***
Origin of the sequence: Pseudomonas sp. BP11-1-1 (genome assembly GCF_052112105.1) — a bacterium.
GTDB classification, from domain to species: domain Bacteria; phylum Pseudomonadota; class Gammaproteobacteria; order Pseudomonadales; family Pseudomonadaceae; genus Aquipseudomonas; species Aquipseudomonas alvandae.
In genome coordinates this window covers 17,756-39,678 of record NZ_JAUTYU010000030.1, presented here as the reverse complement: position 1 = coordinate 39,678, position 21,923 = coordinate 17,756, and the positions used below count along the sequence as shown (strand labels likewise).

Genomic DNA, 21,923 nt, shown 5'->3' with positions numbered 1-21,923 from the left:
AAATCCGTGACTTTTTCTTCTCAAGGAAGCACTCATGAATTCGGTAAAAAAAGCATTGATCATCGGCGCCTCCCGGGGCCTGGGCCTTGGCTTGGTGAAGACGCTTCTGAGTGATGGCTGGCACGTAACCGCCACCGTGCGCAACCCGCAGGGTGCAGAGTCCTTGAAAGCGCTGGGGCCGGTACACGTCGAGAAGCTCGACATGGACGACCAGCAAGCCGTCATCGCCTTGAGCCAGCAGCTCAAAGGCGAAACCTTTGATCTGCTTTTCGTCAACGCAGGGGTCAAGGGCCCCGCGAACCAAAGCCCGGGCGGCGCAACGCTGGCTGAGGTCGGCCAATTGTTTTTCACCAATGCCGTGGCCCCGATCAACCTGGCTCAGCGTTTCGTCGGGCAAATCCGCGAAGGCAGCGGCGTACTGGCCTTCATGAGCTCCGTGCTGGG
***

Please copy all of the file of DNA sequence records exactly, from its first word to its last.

Origin of the sequence: Pseudomonas sp. BP11-1-1 (genome assembly GCF_052112105.1) — a bacterium.
GTDB classification, from domain to species: domain Bacteria; phylum Pseudomonadota; class Gammaproteobacteria; order Pseudomonadales; family Pseudomonadaceae; genus Aquipseudomonas; species Aquipseudomonas alvandae.
In genome coordinates this window covers 17,756-39,678 of record NZ_JAUTYU010000030.1, presented here as the reverse complement: position 1 = coordinate 39,678, position 21,923 = coordinate 17,756, and the positions used below count along the sequence as shown (strand labels likewise).

Genomic DNA, 21,923 nt, shown 5'->3' with positions numbered 1-21,923 from the left:
AAATCCGTGACTTTTTCTTCTCAAGGAAGCACTCATGAATTCGGTAAAAAAAGCATTGATCATCGGCGCCTCCCGGGGCCTGGGCCTTGGCTTGGTGAAGACGCTTCTGAGTGATGGCTGGCACGTAACCGCCACCGTGCGCAACCCGCAGGGTGCAGAGTCCTTGAAAGCGCTGGGGCCGGTACACGTCGAGAAGCTCGACATGGACGACCAGCAAGCCGTCATCGCCTTGAGCCAGCAGCTCAAAGGCGAAACCTTTGATCTGCTTTTCGTCAACGCAGGGGTCAAGGGCCCCGCGAACCAAAGCCCGGGCGGCGCAACGCTGGCTGAGGTCGGCCAATTGTTTTTCACCAATGCCGTGGCCCCGATCAACCTGGCTCAGCGTTTCGTCGGGCAAATCCGCGAAGGCAGCGGCGTACTGGCCTTCATGAGCTCCGTGCTGGG